The maru joku is a tana or display shelf for the tea room. As you can see from this photo, it has two round shelves and two legs. Both shelves measure 31.2 cm in diameter, and it is 38.8 com tall. The mizusashi is placed on the bottom shelf and the natsume on the top shelf at the beginning of temae. This particular style of marujoku is Sotan gonomi, favored by Sotan, the third generation in the Urasenke lineage. It is finished in Ikkanbari, a sort of papier-mache and black lacquer. The thick bottom shelf sits directly on the tatami mat.
Here you can see the marujoku being used in the furo season. This was the first tana that I used and learned to display items on. It can be used for usucha and koicha. I think that the black lacquer gives the appearance of formality and shows off utensils so well.
At the end of the usucha temae, the futaoki and hishaku are displayed in a changing scenery for the guests.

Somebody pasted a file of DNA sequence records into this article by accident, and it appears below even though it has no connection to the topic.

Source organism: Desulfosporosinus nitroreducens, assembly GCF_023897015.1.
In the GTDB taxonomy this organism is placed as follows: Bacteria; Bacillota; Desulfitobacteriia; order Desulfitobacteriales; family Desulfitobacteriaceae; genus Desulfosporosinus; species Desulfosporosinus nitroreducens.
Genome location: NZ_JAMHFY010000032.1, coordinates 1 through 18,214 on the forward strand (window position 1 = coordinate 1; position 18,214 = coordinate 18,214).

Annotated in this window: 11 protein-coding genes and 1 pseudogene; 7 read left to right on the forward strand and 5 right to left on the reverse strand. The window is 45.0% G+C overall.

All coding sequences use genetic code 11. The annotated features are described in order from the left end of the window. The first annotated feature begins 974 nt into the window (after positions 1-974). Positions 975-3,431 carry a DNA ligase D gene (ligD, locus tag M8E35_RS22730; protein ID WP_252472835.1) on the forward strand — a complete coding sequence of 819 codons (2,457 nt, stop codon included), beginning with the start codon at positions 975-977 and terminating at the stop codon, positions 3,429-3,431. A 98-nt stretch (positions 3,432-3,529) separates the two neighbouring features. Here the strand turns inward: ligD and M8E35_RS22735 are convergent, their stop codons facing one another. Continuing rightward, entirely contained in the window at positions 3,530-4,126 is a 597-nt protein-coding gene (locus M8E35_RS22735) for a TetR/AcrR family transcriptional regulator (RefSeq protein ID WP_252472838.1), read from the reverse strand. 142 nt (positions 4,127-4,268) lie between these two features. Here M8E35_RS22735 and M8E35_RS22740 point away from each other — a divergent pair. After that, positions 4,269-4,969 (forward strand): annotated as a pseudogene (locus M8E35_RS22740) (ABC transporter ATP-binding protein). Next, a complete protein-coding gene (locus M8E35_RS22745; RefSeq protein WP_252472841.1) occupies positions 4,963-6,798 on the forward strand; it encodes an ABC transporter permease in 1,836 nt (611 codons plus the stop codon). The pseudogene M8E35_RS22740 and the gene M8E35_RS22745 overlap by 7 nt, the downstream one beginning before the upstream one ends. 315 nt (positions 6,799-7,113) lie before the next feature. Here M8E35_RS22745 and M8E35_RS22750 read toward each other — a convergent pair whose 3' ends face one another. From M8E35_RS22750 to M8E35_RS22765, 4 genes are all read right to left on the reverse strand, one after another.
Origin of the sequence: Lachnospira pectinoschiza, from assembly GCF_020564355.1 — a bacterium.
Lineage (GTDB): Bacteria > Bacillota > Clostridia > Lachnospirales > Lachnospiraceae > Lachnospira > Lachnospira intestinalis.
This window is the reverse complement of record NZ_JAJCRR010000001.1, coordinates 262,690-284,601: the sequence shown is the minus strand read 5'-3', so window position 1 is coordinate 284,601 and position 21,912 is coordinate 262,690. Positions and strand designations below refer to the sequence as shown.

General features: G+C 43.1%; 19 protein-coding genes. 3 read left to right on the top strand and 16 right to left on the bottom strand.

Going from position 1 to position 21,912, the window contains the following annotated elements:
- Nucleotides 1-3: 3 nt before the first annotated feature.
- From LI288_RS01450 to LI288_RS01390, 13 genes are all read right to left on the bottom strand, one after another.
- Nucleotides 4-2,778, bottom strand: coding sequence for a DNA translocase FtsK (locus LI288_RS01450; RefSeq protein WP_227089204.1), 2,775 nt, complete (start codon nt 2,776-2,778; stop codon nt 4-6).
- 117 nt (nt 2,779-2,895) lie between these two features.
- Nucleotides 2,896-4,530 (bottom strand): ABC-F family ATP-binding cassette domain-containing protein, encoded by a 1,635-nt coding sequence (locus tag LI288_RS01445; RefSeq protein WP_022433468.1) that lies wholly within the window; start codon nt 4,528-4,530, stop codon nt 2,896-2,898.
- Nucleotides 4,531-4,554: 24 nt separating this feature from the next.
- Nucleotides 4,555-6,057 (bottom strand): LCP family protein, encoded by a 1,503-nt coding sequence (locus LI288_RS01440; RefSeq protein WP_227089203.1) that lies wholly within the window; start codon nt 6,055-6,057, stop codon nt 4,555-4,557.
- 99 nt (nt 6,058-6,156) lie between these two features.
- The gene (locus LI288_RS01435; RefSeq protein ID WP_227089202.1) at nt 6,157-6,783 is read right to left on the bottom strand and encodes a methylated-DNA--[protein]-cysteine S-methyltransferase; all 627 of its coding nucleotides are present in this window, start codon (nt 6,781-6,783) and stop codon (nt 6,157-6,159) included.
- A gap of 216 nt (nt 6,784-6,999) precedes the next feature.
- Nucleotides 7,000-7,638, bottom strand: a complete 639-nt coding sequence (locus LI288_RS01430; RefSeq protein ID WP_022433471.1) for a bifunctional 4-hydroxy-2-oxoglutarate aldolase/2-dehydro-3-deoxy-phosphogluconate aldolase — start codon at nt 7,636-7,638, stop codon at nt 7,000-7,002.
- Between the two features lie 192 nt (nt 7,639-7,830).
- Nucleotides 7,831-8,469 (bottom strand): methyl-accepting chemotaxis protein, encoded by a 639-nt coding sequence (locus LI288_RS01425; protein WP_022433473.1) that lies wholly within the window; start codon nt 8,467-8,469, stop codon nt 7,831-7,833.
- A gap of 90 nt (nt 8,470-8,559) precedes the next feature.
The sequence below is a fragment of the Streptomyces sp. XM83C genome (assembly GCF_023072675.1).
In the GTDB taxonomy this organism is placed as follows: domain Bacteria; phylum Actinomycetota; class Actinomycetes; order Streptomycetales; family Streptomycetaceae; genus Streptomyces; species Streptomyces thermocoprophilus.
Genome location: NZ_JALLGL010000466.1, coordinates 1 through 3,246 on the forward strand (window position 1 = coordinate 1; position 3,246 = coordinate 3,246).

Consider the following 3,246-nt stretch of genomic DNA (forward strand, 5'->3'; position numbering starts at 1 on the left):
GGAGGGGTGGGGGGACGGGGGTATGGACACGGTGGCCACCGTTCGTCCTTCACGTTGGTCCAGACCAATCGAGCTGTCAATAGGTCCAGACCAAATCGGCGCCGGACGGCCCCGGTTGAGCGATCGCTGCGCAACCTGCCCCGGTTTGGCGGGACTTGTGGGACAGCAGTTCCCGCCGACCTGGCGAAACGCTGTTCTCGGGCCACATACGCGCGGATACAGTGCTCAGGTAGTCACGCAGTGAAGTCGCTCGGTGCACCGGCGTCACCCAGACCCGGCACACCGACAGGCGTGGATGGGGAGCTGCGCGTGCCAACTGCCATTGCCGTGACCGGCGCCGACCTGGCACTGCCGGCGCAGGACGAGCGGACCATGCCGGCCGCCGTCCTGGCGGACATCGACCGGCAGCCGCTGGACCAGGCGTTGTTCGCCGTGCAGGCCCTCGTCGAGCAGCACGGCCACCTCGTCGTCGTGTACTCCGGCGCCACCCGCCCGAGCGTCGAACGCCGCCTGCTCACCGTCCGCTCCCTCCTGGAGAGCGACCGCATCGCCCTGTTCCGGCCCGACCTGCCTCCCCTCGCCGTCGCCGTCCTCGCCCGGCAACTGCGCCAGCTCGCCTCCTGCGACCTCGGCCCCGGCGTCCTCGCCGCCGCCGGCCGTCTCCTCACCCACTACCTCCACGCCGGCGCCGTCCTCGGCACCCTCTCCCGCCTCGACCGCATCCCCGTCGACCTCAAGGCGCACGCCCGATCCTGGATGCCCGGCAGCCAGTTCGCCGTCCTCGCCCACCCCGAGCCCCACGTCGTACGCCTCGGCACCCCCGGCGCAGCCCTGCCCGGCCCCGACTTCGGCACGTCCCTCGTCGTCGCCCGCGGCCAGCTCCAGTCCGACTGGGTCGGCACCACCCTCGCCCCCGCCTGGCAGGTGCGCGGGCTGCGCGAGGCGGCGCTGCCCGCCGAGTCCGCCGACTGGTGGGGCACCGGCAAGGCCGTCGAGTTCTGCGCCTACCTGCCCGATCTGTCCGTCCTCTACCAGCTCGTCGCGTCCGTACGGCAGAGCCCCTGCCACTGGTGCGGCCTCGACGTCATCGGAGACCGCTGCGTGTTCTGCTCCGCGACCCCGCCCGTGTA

The last thing before leaving the room, the host refills the mizusashi with the mizutsugi water pitcher. Because this tana has two legs, the mizusashi stays in place on the tana and the katakuchi style (side handled) water pitcher is used.
There is also a Rikyu gonomi marujoku. It is of finished paulownia wood and has three small feet beneath the thinner lower shelf, one of which should be directly front and center when placing tana on the tatami. One other style of marujoku is Hounsai gonomi, and it has a red brown lacquer.
The new Introduction to Chado Class is forming now. The class runs 10 weeks on Wednesday evenings 7:00-8:30, starting January 14. Fee is $250 and includes all tea and sweets, materials, handouts, guest kit to borrow. Enrollment is limited. The class will be held at Issoan Tea Room, 17761 NW Marylhurst Ct., Portland, OR 97229.
Students will learn the etiquette of how to be a guest at a tea ceremony, the basic order of the tea ceremony and how to whisk green powdered ceremonial tea. Students will also participate in at least 6 Japanese tea ceremonies. An overview of Japanese aesthetics and how tea has influenced Japanese culture will be presented. Students will also be introduced to tea ceramics, calligraphy, kimono dressing, and incense ceremony, flower arranging, and Japanese gardens. They will also be introduced to zazen meditation and discuss how to put tea practice into every day life.